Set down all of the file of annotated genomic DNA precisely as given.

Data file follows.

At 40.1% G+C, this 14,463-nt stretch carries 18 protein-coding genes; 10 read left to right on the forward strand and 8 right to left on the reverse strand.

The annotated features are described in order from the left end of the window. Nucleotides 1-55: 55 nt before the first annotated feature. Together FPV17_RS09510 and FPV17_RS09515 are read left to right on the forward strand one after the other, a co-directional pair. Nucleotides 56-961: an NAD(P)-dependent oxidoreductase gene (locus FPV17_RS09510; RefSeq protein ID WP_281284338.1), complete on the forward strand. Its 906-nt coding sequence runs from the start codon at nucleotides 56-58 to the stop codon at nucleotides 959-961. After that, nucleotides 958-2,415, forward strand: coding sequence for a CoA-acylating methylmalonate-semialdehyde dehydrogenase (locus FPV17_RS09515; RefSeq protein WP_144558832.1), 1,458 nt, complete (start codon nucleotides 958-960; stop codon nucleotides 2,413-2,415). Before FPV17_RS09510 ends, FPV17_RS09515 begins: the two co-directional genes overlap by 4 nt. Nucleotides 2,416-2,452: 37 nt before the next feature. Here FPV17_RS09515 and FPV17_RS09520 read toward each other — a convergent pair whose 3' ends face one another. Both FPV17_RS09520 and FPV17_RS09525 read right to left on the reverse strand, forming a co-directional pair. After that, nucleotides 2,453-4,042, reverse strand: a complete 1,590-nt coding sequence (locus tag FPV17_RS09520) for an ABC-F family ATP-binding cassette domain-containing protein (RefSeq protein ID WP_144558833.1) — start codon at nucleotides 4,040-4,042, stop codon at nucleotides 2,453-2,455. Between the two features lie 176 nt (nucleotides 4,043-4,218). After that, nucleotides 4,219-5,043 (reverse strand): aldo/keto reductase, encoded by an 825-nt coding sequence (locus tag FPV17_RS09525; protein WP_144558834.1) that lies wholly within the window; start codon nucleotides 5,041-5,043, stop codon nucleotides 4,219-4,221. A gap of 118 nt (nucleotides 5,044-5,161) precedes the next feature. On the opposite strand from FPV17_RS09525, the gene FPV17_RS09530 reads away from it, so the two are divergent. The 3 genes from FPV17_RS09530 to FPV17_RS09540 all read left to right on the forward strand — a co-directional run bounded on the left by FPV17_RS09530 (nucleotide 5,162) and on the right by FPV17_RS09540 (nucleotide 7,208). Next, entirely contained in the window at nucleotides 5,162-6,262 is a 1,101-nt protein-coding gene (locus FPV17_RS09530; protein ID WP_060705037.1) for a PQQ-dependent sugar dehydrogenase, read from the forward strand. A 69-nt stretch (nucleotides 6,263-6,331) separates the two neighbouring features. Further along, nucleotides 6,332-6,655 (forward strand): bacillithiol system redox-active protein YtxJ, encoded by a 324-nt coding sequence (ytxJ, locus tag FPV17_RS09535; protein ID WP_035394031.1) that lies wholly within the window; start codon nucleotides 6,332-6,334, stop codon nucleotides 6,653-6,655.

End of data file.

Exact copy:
At 40.1% G+C, this 14,463-nt stretch carries 18 protein-coding genes; 10 read left to right on the forward strand and 8 right to left on the reverse strand.

The annotated features are described in order from the left end of the window. Nucleotides 1-55: 55 nt before the first annotated feature. Together FPV17_RS09510 and FPV17_RS09515 are read left to right on the forward strand one after the other, a co-directional pair. Nucleotides 56-961: an NAD(P)-dependent oxidoreductase gene (locus FPV17_RS09510; RefSeq protein ID WP_281284338.1), complete on the forward strand. Its 906-nt coding sequence runs from the start codon at nucleotides 56-58 to the stop codon at nucleotides 959-961. After that, nucleotides 958-2,415, forward strand: coding sequence for a CoA-acylating methylmalonate-semialdehyde dehydrogenase (locus FPV17_RS09515; RefSeq protein WP_144558832.1), 1,458 nt, complete (start codon nucleotides 958-960; stop codon nucleotides 2,413-2,415). Before FPV17_RS09510 ends, FPV17_RS09515 begins: the two co-directional genes overlap by 4 nt. Nucleotides 2,416-2,452: 37 nt before the next feature. Here FPV17_RS09515 and FPV17_RS09520 read toward each other — a convergent pair whose 3' ends face one another. Both FPV17_RS09520 and FPV17_RS09525 read right to left on the reverse strand, forming a co-directional pair. After that, nucleotides 2,453-4,042, reverse strand: a complete 1,590-nt coding sequence (locus tag FPV17_RS09520) for an ABC-F family ATP-binding cassette domain-containing protein (RefSeq protein ID WP_144558833.1) — start codon at nucleotides 4,040-4,042, stop codon at nucleotides 2,453-2,455. Between the two features lie 176 nt (nucleotides 4,043-4,218). After that, nucleotides 4,219-5,043 (reverse strand): aldo/keto reductase, encoded by an 825-nt coding sequence (locus tag FPV17_RS09525; protein WP_144558834.1) that lies wholly within the window; start codon nucleotides 5,041-5,043, stop codon nucleotides 4,219-4,221. A gap of 118 nt (nucleotides 5,044-5,161) precedes the next feature. On the opposite strand from FPV17_RS09525, the gene FPV17_RS09530 reads away from it, so the two are divergent. The 3 genes from FPV17_RS09530 to FPV17_RS09540 all read left to right on the forward strand — a co-directional run bounded on the left by FPV17_RS09530 (nucleotide 5,162) and on the right by FPV17_RS09540 (nucleotide 7,208). Next, entirely contained in the window at nucleotides 5,162-6,262 is a 1,101-nt protein-coding gene (locus FPV17_RS09530; protein ID WP_060705037.1) for a PQQ-dependent sugar dehydrogenase, read from the forward strand. A 69-nt stretch (nucleotides 6,263-6,331) separates the two neighbouring features. Further along, nucleotides 6,332-6,655 (forward strand): bacillithiol system redox-active protein YtxJ, encoded by a 324-nt coding sequence (ytxJ, locus tag FPV17_RS09535; protein ID WP_035394031.1) that lies wholly within the window; start codon nucleotides 6,332-6,334, stop codon nucleotides 6,653-6,655.